An updated review of environmental estrogen and androgen mimics and antagonists




Sonnenschein, C.
Soto, A.M.

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Substantial evidence has surfaced on the hormone-like effects of environmental chemicals such as pesticides and industrial chemicals in wildlife and humans. The endocrine and reproductive effects of these chemicals are believed to be due to their ability to: (1) mimic the effect of endogenous hormones, (2) antagonize the effect of endogenous hormones, (3) disrupt the synthesis and metabolism of endogenous hormones, and (4) disrupt the synthesis and metabolism of hormone receptors. The discovery of hormone-like activity of these chemicals occurred long after they were released into the environment. Subsequently, experiments conducted in lab animals demonstrated unambiguously the estrogenic activity of these pesticides. Estrogen mimics are just a class of endocrine disruptors. Recent studies identified antiandrogenic activity in environmental chemicals such as vinclozolin, a fungicide, and DDE, an insecticide. Moreover, a single chemical may produce neurotoxic, estrogenic and antiandrogenic effects. It has been hypothesized that endocrine disruptors may play a role in the decrease in the quantity and quality of human semen in the last 50 years, as well as in the increased incidence of testicular cancer and cryptorchidism in males and breast cancer in both females and males in the industrialized world.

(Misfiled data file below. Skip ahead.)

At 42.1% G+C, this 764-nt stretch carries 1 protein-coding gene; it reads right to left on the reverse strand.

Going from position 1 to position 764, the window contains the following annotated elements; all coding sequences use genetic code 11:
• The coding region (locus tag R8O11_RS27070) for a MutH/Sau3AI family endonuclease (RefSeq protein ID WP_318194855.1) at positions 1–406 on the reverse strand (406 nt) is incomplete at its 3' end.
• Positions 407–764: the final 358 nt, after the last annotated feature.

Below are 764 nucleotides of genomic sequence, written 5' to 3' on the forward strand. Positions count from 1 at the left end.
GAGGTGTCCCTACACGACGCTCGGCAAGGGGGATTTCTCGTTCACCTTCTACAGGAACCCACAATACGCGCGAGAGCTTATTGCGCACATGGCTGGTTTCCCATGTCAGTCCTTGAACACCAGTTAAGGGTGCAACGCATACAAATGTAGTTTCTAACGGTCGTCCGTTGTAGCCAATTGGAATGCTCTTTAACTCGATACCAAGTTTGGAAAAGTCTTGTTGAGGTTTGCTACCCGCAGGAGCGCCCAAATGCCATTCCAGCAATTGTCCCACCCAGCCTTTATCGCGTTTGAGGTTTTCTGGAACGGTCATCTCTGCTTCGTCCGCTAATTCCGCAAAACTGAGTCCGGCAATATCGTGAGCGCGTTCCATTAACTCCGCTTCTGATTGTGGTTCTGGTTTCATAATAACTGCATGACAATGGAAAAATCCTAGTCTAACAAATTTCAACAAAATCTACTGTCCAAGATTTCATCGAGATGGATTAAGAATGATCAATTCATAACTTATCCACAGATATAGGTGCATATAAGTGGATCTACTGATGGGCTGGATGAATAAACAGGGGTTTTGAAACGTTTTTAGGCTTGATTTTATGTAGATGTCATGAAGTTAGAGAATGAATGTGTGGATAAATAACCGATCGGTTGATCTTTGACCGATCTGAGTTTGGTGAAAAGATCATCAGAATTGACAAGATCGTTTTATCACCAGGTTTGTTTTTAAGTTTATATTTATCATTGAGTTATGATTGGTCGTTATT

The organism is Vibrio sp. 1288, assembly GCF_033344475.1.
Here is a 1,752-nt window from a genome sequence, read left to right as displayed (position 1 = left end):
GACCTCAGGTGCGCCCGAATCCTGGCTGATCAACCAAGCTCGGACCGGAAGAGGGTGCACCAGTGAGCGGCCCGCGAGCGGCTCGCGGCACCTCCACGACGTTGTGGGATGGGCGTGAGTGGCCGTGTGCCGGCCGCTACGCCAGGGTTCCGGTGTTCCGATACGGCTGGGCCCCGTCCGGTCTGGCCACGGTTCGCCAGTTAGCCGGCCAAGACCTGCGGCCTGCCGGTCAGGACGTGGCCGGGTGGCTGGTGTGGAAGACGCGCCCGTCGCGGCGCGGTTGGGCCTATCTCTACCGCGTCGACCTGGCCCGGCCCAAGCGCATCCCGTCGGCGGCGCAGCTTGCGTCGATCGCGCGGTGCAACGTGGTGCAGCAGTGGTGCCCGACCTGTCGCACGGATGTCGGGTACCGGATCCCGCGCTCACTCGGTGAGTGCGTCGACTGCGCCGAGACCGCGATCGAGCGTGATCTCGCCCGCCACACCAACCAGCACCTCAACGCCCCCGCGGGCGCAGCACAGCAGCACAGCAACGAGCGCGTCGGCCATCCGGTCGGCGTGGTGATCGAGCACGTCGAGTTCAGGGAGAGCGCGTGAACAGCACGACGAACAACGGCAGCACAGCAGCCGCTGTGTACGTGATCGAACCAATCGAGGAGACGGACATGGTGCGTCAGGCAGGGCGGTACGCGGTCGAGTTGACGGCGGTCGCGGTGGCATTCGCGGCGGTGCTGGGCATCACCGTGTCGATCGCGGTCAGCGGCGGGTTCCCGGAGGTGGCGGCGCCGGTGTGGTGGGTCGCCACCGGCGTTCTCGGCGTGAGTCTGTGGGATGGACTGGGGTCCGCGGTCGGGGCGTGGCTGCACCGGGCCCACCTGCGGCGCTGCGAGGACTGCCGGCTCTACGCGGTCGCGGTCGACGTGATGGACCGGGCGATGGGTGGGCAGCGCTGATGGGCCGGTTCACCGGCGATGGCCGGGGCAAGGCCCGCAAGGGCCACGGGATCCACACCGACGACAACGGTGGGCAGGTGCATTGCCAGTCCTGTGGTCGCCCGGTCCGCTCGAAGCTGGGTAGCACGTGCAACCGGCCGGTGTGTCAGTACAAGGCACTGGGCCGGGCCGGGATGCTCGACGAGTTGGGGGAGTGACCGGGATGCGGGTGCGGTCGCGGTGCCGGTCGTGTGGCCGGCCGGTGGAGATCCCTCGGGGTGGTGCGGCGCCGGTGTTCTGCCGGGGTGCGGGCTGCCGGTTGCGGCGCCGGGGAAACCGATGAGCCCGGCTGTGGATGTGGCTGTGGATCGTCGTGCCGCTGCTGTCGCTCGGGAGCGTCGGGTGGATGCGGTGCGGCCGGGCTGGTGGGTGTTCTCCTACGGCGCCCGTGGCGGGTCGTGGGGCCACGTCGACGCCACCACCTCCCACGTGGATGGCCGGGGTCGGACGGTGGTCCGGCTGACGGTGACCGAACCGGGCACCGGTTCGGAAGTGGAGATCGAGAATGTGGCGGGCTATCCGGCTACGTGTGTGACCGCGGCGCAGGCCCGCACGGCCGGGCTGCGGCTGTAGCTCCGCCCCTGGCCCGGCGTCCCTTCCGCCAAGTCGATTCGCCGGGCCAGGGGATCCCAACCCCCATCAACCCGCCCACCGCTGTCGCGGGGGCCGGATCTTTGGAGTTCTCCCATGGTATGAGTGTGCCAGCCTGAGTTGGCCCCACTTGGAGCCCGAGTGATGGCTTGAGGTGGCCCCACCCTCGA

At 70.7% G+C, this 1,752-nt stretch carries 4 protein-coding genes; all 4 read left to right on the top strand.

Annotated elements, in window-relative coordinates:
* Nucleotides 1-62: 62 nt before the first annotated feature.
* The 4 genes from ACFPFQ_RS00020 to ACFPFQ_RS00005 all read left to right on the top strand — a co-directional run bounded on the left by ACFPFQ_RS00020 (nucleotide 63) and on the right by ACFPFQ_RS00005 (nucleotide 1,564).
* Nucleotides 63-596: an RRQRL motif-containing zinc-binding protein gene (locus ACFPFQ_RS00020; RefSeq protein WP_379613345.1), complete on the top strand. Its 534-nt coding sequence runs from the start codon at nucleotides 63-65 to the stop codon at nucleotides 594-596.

p. 143-150


DDT, chemical pollution, hazardous materials, pesticides, human impact